Comedy writer Neil Shand dies aged 84

Neil Shand being interviewed Image copyright Jerome Whittingham
Image caption Neil Shand spoke about his career at an event during Hull's City of Culture 2017 arts festival

Tributes have been paid to the television comedy writer Neil Shand, who has died at the age of 84.

Mr Shand wrote for a number of comedians throughout the 1960s and 1970s, including David Frost, Spike Milligan, Kenny Everett, Bob Monkhouse, Mike Yarwood and Larry Grayson.

He lived in the village of Winteringham in North Lincolnshire.

Comedy historian Louis Barfe described Mr Shand as the writer of "great, effervescent lines".

Last year, Mr Barfe interviewed him on stage for an event during Hull's City of Culture arts festival.

"He liked a quiet life but at the same time once he was in company he twinkled and sparkled," he said.

"As frail as he was, he was an interesting and charismatic man."

Image caption Neil Shand co-wrote the Q comedy series with Spike Milligan in the 1970s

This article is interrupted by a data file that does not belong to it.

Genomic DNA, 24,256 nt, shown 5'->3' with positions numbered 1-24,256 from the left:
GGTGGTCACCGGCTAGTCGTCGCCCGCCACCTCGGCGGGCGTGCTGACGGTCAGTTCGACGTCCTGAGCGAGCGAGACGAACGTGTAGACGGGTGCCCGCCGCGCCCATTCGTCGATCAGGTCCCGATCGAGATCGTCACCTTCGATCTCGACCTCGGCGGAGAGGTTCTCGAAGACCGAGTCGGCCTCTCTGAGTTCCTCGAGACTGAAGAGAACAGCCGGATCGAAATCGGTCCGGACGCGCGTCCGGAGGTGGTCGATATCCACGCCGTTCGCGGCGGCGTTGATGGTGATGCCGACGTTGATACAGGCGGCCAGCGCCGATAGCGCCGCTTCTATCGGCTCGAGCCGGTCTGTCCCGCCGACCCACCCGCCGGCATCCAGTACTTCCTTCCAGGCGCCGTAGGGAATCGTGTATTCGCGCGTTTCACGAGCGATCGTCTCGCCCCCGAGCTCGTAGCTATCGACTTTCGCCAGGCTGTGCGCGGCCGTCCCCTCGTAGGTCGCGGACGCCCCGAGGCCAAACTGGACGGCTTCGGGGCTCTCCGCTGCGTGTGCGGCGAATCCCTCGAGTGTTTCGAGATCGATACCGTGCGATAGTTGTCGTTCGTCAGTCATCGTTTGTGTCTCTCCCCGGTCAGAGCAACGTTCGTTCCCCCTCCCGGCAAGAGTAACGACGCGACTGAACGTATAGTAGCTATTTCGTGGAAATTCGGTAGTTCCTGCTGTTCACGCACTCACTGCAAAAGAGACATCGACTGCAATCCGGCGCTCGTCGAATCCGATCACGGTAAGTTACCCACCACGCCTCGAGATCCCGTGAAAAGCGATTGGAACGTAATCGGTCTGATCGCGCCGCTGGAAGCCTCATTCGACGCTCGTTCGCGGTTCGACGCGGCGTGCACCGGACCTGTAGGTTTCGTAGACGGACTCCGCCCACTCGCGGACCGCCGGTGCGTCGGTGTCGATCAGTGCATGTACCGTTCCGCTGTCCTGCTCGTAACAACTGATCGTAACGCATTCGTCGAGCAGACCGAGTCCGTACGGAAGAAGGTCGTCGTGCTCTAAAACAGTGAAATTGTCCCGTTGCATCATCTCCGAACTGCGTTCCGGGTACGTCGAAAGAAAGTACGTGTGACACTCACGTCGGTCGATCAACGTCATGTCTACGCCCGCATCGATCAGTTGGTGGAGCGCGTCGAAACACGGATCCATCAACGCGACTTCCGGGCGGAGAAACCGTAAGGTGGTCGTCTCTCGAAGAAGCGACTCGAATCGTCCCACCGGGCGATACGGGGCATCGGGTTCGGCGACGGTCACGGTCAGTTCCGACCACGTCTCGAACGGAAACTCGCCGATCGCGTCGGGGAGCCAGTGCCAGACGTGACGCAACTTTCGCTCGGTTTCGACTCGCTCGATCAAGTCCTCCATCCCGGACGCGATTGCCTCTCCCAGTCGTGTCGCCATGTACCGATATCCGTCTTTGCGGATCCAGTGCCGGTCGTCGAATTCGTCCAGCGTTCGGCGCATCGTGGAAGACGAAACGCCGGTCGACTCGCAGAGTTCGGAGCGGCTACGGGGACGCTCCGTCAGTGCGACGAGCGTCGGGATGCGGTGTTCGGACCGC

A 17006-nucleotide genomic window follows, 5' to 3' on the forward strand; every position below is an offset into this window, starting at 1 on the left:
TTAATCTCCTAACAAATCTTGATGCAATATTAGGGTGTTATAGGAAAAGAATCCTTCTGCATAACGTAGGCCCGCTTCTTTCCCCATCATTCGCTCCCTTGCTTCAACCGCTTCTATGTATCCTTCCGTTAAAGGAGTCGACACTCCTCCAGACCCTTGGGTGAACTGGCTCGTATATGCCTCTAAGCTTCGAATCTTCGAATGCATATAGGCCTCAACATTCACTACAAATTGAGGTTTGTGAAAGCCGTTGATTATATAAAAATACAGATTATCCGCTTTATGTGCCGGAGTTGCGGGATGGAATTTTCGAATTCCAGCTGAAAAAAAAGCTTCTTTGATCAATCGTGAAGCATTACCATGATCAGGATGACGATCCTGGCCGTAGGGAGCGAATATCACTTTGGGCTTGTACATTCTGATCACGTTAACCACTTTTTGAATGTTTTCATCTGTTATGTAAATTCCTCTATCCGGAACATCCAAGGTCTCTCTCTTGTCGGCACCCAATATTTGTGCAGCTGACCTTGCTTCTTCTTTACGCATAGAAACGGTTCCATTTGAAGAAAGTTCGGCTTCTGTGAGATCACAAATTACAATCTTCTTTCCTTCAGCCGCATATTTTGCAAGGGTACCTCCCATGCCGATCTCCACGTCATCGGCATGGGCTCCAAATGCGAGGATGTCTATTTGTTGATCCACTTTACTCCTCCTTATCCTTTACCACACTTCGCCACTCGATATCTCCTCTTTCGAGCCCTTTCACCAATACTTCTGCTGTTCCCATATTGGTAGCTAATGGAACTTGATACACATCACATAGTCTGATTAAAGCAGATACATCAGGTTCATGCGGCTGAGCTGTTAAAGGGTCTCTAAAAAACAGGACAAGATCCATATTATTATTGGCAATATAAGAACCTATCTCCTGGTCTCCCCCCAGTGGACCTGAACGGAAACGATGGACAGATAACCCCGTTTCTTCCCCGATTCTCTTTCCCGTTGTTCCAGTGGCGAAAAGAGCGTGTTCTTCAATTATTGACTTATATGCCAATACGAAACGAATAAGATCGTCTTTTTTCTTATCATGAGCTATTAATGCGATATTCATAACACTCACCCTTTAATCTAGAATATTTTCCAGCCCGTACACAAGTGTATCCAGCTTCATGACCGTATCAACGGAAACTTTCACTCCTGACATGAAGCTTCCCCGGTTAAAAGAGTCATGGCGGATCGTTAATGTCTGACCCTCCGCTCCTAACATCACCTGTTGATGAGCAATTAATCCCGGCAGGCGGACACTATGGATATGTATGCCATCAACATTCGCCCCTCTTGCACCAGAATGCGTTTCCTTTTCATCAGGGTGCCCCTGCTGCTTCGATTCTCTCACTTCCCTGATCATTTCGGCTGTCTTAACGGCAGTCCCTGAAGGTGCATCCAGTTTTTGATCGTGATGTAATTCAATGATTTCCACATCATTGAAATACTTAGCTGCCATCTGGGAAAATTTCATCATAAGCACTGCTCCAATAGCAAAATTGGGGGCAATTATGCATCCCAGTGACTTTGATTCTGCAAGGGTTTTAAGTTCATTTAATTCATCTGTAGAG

In a Twitter post, Dave Lee who organised the Hull talk described Mr Shand as a "huge talent".

Born in Luton, Mr Shand started work as journalist on a local newspaper before making a move to Fleet Street reporting for the Daily Express and the Daily Sketch.

He moved into television as a writer for David Frost's various BBC satire shows in the 1960s.

Mr Barfe said he excelled as a topical gag writer.

"He was David Frost's right-hand man for 25 years. When David went to New York, he took Neil with him," he said.

"He also did the serious interviews with Frost as he was originally a journalist. As a comedy writer, I think Neil never lost that journalistic edge."

Image caption Mr Shand wrote for a number of David Frost programmes throughout the 1960s.

In the 1970s he co-wrote and script edited Spike Milligan's "Q" series, as well as working on big Saturday night entertainment shows with Bob Monkhouse and impressionist Mike Yarwood.

Mr Barfe described him as a "sheer delight to be around".

"He had been everywhere and worked with everyone and had the stories to tell. The stories would just come out and one would lead to another."